Pols shift sides to KO ban on gay marriage
By Casey Ross
Boston Herald Reporter
Friday, June 15, 2007 - Updated: 06:35 AM EST
Gay marriage survived its last major challenge yesterday after support collapsed for a ballot initiative to outlaw it, with an avalanche of lawmakers switching sides in one of the most suspenseful legislative battles in recent history.
With the outcome still in doubt, state lawmakers started a roll call vote at 1:10 p.m. and within minutes defeated the proposed ban on gay nuptials, 151-45. The tally left proponents of the ban five votes short of the 50-vote threshold needed to put it on a statewide ballot in 2008.
“In Massachusetts today, the freedom to marry is secure,” Gov. Deval Patrick said to roaring applause after the vote in the Constitutional Convention. “Today’s vote was not just a victory for marriage equality, it was a victory for equality itself.”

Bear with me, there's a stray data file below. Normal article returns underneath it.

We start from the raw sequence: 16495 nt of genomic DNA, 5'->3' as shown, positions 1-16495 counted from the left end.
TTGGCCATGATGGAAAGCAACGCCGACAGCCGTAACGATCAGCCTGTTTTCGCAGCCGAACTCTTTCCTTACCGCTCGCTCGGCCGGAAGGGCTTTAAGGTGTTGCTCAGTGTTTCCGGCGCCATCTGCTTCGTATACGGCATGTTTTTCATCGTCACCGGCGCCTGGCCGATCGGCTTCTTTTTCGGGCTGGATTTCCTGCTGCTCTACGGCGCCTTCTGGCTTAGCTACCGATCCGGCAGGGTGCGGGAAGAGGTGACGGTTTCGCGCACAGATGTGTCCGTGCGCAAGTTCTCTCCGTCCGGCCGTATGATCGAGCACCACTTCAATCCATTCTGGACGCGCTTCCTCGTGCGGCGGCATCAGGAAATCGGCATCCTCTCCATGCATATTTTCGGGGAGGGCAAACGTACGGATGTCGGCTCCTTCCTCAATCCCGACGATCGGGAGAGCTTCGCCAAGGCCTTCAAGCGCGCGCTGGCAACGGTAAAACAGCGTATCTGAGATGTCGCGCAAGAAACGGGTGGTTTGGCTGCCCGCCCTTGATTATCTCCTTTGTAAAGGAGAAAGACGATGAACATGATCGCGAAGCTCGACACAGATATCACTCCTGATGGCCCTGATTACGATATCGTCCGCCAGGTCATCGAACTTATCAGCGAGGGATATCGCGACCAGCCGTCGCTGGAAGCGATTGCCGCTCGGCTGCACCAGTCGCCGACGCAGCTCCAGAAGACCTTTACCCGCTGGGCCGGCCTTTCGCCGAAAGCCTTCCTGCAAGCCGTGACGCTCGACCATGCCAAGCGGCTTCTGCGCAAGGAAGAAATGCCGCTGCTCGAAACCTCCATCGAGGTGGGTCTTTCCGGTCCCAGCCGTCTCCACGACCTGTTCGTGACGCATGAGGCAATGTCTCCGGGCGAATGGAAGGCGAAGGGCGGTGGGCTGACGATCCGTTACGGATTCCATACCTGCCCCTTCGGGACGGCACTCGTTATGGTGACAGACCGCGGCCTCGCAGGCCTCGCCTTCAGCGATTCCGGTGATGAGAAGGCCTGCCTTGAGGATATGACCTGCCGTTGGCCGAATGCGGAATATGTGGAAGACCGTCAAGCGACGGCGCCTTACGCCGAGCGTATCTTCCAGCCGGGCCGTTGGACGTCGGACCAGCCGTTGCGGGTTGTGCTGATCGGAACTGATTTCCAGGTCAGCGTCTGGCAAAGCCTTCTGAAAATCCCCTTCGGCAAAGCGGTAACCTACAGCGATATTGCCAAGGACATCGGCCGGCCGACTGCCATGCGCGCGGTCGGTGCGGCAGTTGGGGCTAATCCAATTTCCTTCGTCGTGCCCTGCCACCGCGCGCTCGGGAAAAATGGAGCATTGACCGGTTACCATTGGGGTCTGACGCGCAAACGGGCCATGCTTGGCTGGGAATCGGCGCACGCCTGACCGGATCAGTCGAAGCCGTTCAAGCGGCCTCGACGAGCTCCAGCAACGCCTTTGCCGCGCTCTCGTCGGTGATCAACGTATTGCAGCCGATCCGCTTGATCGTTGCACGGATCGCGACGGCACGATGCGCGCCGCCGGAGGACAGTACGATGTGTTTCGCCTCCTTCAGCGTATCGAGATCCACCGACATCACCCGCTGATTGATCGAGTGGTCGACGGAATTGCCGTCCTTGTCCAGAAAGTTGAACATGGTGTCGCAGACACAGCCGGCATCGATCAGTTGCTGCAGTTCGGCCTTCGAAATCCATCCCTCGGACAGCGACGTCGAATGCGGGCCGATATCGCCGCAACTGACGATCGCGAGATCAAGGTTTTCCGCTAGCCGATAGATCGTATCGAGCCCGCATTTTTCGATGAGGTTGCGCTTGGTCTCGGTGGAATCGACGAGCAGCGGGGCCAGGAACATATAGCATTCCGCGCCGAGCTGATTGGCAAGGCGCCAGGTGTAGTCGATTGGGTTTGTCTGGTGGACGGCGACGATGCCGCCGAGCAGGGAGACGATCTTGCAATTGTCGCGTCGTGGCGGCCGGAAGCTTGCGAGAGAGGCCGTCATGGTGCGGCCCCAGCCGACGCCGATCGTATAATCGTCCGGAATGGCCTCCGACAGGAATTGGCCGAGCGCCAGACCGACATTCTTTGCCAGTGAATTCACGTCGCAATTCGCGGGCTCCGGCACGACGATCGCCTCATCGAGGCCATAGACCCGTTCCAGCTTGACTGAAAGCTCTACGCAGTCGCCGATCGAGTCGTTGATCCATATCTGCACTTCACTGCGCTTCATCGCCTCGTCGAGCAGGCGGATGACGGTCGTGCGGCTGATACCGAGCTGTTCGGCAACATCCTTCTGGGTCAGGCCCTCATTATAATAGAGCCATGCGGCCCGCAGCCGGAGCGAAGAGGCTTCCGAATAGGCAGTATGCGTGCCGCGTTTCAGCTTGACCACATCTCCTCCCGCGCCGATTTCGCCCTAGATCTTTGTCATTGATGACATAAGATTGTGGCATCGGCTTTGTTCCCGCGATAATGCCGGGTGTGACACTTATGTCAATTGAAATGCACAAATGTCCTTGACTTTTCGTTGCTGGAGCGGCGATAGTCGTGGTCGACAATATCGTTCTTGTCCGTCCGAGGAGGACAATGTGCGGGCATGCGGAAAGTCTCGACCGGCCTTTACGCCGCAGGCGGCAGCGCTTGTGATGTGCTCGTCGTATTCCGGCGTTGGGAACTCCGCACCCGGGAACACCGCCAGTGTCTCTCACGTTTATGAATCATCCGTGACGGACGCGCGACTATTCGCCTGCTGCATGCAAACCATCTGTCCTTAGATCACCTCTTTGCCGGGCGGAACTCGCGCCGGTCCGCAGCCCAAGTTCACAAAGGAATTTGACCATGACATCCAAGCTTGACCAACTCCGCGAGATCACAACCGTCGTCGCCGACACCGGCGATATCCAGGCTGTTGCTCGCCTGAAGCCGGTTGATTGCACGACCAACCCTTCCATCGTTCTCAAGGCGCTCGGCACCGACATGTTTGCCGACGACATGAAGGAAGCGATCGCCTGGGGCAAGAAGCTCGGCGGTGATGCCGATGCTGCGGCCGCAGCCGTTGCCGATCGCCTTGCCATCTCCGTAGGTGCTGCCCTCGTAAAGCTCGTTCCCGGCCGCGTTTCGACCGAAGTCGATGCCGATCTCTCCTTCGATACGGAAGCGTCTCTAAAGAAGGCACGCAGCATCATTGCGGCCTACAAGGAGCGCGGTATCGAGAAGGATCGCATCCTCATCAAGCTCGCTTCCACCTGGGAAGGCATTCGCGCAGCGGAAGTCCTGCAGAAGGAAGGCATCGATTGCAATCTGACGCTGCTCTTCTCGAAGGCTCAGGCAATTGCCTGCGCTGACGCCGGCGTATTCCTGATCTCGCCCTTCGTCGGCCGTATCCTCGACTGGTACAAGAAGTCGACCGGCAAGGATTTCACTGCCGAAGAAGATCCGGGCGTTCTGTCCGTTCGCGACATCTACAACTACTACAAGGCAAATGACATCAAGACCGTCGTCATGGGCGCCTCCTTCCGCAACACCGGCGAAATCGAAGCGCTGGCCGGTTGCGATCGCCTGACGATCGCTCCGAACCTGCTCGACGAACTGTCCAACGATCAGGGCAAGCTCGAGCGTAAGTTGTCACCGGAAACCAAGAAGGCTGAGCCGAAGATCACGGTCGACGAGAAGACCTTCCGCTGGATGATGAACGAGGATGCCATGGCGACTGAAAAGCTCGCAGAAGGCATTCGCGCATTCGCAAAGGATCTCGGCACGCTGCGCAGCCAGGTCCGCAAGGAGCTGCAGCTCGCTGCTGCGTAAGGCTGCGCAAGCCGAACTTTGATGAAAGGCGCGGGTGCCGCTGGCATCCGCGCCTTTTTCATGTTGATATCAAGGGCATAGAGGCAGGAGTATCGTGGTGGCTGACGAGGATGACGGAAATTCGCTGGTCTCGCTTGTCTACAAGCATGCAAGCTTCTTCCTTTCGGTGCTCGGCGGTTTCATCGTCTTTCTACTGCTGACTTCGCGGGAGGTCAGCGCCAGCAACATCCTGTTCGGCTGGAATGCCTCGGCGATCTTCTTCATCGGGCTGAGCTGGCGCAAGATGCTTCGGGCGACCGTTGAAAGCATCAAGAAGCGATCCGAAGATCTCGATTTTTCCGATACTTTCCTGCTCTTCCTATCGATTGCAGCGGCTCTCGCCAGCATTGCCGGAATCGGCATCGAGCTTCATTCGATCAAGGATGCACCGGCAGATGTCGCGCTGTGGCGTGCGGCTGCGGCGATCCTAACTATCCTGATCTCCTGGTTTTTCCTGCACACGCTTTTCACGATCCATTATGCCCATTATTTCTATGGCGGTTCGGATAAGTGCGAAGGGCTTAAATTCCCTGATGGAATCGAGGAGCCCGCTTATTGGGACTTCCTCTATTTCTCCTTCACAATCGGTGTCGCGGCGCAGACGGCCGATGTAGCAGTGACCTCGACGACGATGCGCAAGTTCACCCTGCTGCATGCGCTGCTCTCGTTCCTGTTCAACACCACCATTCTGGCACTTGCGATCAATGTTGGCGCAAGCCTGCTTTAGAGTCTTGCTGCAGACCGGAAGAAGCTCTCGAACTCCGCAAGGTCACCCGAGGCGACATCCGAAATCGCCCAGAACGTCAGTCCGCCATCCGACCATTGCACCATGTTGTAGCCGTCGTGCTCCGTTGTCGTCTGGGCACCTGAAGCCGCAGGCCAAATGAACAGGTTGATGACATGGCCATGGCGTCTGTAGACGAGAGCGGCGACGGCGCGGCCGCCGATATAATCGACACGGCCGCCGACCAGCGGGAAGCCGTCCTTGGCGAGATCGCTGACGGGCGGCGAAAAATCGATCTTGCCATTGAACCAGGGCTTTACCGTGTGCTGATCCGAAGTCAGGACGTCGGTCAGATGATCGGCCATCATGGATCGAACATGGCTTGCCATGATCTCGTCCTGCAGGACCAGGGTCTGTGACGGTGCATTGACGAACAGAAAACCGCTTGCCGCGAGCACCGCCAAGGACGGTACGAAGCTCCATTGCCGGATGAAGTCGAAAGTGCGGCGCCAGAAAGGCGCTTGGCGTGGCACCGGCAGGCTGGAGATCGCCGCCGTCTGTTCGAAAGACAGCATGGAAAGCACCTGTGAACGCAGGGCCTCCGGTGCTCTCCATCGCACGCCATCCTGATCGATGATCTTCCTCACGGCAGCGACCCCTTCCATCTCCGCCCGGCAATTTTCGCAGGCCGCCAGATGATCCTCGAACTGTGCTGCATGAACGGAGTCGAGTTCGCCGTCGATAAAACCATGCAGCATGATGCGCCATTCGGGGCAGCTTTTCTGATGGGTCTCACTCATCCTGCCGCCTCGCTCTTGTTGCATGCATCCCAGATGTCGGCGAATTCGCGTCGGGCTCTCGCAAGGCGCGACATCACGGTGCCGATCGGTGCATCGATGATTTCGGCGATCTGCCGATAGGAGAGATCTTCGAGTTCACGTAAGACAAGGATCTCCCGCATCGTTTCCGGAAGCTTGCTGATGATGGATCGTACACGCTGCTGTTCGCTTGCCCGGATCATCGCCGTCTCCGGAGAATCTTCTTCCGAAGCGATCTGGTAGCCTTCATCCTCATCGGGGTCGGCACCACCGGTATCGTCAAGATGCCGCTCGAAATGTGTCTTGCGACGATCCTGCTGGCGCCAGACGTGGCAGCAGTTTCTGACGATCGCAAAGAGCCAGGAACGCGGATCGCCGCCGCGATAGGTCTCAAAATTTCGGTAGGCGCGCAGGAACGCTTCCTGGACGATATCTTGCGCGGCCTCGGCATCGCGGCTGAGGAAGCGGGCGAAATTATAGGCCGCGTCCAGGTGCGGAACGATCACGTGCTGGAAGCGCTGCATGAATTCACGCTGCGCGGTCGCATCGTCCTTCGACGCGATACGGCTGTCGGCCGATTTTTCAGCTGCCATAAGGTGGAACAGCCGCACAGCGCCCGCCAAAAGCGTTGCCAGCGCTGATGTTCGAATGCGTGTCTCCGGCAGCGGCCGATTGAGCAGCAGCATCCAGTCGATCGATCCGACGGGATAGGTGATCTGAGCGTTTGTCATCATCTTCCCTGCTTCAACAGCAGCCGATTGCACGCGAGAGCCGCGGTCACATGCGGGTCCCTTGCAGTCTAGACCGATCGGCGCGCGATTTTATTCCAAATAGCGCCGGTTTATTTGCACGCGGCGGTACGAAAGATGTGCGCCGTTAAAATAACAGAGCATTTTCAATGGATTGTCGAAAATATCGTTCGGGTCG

But Raymond L. Flynn, the former Boston mayor and former U.S. ambassador to the Vatican who was the lead sponsor of the proposed amendment, said the 170,000 Massachusetts residents who signed the petition to place the ban on the ballot “had their vote stolen from them.”
The ban’s defeat affirmed the status of gay marriage in the only state where it’s legal. The five-vote margin of victory brought a surprising and dramatic end to days of fierce lobbying by Patrick and legislative leaders. In total, 11 lawmakers switched sides to defeat the proposed ban, a sudden shift that shocked ban proponents who said they didn’t see it coming.